Last week, I taught my first class of the year. My first class as a professor. A new mission unlocked! A career milestone complete! It was both exciting and nerve-racking, and I get to relive it all over again once-a-week, every other week, for the next fifteen weeks.
Luckily, I’m certain no other teaching experience will ever be like my first. Competitive by nature, I approached my first class like I do most things in life – I had to win.
That first class felt almost like combat. For weeks prior, I studied the PowerPoints, notes, lesson plans and exercises of my predecessors. I armed myself with over encompassing content, pre-planned questions, and engaging slides. I had the online course advantage, and I made sure to prepare my battle station with a shield of printed notes and books for easy reference during class. I was more than ready to take on the horde!
Then I bombed. I forgot to plug in the headphones to my USB, and for the first two minutes of class I could not hear or be heard. Mortifying, but not an absolute defeat. I forged on.
My co-professor, a seven-year veteran, began the lesson with a solid introduction and explanation of course expectations. When tagged in, I struck with a thorough introduction to natural language and Boolean searching – a lecture expertly peppered with spontaneous questions and references to this week’s readings to make sure our students were on the up-and-up.
I did run a bit over before the break. Seemingly, our students took no notice, and we were able to move on without issue. We returned to class, and I issued the next challenge- “Does anyone have any questions about what we just went over?”
A hand went up. Challenge accepted.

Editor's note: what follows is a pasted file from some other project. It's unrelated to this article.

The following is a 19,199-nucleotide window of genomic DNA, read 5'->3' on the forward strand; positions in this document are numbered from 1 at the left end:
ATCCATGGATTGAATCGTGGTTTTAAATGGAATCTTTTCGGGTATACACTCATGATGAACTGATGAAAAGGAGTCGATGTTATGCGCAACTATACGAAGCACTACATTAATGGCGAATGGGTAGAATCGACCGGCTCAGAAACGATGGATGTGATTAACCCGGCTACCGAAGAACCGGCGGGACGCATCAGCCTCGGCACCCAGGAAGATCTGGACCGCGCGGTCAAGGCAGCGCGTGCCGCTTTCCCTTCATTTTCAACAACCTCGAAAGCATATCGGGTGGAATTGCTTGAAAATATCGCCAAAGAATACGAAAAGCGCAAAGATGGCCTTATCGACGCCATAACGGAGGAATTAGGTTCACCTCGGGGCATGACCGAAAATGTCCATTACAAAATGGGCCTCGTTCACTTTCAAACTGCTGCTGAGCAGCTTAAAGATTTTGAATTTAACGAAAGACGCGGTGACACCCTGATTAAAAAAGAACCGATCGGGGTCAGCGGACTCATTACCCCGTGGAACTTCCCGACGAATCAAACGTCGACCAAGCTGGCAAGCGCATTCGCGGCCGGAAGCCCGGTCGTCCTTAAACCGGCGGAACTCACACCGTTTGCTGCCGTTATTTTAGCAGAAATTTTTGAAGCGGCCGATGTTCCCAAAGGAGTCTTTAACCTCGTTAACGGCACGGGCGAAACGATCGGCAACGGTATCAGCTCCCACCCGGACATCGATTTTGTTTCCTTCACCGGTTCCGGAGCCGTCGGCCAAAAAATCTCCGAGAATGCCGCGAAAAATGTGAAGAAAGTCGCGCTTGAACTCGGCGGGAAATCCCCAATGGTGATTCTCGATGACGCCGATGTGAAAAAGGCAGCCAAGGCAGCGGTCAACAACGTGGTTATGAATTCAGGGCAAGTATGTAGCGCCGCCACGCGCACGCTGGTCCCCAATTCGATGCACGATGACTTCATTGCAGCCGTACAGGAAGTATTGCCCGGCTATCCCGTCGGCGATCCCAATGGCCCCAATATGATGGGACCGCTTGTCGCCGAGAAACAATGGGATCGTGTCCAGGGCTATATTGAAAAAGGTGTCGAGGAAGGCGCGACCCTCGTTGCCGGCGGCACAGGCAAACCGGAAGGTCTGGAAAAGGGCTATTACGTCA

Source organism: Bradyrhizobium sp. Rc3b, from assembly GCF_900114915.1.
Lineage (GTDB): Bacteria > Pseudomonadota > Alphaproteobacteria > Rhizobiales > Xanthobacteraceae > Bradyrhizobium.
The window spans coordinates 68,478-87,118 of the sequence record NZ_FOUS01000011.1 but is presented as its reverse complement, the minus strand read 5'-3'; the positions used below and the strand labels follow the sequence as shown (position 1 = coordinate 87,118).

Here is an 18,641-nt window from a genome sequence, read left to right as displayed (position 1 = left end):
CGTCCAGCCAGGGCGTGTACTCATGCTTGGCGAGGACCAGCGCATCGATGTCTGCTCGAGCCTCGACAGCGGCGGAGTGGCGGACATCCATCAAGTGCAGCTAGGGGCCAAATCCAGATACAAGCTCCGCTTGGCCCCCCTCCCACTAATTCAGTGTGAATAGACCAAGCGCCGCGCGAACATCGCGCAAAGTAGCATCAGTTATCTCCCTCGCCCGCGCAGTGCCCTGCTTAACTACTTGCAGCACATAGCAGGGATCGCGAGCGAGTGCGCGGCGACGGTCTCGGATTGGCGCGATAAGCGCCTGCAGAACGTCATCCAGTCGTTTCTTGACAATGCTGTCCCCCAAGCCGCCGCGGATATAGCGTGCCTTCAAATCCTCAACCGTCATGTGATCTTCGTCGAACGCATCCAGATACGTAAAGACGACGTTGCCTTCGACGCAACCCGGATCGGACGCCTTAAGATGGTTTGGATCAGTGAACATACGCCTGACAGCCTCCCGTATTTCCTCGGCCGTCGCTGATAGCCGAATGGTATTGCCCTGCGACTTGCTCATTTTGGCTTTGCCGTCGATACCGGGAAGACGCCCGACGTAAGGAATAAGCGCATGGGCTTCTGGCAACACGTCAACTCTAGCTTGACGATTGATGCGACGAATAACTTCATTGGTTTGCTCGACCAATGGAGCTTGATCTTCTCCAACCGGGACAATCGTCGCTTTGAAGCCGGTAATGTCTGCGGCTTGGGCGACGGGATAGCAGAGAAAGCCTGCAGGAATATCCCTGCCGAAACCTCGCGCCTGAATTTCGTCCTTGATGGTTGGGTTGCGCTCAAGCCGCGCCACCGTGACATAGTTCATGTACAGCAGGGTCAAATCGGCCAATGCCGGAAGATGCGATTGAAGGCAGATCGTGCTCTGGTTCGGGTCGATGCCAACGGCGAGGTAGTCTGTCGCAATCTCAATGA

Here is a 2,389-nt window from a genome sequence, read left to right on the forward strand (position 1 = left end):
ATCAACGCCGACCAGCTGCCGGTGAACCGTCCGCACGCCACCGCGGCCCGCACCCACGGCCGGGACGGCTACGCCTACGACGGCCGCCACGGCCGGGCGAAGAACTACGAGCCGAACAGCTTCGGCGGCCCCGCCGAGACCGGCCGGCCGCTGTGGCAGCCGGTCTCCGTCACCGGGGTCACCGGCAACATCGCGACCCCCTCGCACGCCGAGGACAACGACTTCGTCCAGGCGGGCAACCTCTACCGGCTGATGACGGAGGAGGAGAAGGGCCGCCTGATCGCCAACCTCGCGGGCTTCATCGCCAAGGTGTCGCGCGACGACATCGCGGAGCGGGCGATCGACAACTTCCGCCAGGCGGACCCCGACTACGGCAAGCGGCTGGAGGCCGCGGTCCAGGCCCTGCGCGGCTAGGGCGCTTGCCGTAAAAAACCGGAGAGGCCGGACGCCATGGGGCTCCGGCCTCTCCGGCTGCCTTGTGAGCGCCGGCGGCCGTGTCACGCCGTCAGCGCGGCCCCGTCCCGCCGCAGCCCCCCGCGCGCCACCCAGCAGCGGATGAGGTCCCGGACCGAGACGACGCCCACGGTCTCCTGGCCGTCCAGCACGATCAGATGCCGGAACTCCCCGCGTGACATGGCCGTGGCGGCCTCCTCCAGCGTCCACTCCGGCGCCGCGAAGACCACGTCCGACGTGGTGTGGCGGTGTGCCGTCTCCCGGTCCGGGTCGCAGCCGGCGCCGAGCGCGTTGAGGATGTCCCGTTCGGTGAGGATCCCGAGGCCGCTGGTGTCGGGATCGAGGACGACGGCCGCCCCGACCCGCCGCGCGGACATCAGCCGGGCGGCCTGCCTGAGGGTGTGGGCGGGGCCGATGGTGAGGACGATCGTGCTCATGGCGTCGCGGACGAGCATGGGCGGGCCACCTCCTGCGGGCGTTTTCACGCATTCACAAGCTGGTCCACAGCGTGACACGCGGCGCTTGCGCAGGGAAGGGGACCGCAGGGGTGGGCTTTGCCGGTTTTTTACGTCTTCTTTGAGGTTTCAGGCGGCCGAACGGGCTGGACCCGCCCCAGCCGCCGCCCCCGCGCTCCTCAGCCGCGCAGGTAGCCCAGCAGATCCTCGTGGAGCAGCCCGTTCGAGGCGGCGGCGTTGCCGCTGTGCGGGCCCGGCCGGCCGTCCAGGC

The response I gave to the student was probably not my best work. I answered as best I understood the question and flung the class over to my co-professor for the final leg. Thankfully, my co-professor was able to clearly and completely respond to the student – using the dialogue box and typing examples to articulate his meaning. It was absolute genius!
World-weary after my own performance, I placed my mic on mute and accepted my defeat. It was over. I had lost. Going in, I felt like a grand-master on the subject. A behemoth of terms and connectors. And yet, like Goliath, I was felled by a single stone of student inquiry.
Ashamed, I vowed to be better. Wiser. Know and see all. Anticipate every question and be ready with an answer, a witty quip, and a glittering smile in my voice that will shine through my microphone to warm the hearts of my distance students within their very homes.
A few minutes after the class ended, my co-professor and other colleagues that were listening in to the lesson came to congratulate me on a successful first class. Obviously, they were just trying to be polite. I was there. I witnessed first-hand the disaster. I was sure to read about it in our student polls.
And would you believe what these students said? They really enjoyed our first class, and can apparently do with a little less break time. Also, we would probably need to re-explain our grading scheme.
I realize . . . I can sometimes be a bit dramatic.
Class is not a combat zone. Our students are prepared to learn. I just need to be prepared to teach. There are several resources available to help me to do so (special thanks to Alyson Drake for 7 Things I Wish I Knew Before I Started Learning Legal Research – lifesaving guidance for new professors!). I may not know everything – I’m still a human being – but, I can be confident and engaging. Tomorrow, my students will, at the very least, get an exciting presentation and a few fun-filled exercises all about secondary sources.
At the time I am drafting this post, my next class will not start for another 24 hrs. I am preparing to engage my class anew. In anticipation, I have already begun deep breathing to steady my nerves. The deep breathing is new. I clearly need to calm down.